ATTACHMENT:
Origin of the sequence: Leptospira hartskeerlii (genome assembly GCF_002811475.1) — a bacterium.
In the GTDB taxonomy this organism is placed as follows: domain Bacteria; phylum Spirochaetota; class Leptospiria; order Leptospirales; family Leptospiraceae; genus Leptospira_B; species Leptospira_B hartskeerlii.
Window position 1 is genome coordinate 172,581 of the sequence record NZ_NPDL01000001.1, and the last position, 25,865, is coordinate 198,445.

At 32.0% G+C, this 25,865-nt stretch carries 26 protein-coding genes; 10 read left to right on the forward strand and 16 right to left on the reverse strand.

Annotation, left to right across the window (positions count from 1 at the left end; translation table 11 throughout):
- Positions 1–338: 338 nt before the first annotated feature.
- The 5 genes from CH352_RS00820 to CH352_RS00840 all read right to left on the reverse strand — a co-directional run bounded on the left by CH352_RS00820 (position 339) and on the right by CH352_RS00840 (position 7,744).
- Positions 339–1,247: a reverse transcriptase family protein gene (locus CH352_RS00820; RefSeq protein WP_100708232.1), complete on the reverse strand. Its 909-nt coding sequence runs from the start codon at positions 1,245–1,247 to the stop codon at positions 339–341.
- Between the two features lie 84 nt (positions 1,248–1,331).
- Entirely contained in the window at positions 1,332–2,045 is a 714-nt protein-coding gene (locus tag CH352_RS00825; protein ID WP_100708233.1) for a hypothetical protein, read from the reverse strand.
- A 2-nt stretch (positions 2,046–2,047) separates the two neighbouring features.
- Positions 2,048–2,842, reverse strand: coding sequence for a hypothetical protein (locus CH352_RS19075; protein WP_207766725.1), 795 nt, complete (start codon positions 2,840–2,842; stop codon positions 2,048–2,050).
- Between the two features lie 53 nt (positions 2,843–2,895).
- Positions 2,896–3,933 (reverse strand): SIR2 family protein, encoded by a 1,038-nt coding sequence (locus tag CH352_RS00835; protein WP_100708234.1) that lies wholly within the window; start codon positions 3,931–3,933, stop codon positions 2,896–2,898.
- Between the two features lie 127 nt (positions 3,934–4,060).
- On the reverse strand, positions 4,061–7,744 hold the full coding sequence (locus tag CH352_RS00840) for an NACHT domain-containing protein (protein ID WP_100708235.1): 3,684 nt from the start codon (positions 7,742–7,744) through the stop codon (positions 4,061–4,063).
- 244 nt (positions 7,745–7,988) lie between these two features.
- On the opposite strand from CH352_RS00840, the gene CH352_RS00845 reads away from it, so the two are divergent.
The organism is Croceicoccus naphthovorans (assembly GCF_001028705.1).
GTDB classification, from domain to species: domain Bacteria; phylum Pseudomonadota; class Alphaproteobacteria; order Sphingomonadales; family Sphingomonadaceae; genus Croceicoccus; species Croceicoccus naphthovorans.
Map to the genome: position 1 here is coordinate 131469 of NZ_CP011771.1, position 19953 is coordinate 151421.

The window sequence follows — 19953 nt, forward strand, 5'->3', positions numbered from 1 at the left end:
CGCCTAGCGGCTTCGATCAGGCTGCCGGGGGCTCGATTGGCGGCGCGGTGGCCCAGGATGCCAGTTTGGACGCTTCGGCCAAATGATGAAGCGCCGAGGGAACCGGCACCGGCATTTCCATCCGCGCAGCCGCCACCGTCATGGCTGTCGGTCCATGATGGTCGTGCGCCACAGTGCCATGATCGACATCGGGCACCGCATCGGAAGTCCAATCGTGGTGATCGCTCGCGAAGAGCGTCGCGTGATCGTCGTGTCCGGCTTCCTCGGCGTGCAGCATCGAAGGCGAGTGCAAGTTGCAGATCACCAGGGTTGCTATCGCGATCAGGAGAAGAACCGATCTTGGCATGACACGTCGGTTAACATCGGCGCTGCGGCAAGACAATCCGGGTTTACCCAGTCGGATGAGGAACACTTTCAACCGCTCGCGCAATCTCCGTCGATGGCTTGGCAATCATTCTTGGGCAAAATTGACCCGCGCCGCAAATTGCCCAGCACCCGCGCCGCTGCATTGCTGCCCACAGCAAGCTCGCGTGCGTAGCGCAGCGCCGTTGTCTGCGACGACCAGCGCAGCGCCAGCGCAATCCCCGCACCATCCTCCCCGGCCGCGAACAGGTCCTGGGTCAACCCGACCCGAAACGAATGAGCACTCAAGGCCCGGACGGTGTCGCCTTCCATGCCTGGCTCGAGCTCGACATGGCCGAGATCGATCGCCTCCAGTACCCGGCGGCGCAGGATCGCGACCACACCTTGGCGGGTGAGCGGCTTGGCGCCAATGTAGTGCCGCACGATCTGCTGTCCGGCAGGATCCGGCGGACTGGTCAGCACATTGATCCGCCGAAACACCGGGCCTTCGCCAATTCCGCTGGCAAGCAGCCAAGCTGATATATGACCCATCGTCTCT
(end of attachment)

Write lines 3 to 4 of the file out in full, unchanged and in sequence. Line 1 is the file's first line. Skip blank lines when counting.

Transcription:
Window position 1 is genome coordinate 172,581 of the sequence record NZ_NPDL01000001.1, and the last position, 25,865, is coordinate 198,445.

At 32.0% G+C, this 25,865-nt stretch carries 26 protein-coding genes; 10 read left to right on the forward strand and 16 right to left on the reverse strand.